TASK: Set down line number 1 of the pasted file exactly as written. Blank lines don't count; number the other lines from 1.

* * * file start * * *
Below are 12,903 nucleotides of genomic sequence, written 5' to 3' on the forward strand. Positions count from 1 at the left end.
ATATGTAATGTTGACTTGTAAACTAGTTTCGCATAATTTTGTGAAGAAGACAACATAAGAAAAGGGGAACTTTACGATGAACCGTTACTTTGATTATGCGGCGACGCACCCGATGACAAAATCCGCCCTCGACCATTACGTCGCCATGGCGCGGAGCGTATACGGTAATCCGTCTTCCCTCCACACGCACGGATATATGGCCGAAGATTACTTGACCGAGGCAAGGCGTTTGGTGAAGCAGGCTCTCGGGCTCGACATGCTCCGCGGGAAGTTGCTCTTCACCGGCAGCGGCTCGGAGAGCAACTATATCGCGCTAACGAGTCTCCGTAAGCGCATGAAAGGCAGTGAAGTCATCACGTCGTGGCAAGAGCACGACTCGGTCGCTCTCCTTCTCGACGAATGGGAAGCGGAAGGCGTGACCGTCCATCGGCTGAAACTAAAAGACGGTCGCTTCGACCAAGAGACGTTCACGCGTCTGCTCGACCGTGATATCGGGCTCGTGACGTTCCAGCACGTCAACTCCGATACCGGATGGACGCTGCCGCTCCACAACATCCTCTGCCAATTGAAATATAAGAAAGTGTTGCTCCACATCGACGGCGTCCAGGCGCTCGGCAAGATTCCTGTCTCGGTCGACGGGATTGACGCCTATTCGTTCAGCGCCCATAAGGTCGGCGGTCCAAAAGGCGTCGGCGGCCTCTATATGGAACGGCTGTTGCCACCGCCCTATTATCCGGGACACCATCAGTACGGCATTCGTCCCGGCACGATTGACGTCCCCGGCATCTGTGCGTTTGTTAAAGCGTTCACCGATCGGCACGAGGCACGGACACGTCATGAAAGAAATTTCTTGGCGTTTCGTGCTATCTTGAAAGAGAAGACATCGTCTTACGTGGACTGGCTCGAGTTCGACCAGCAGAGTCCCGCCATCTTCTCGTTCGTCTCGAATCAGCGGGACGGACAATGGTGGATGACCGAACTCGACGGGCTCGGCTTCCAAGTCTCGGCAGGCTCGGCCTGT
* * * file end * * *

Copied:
Below are 12,903 nucleotides of genomic sequence, written 5' to 3' on the forward strand. Positions count from 1 at the left end.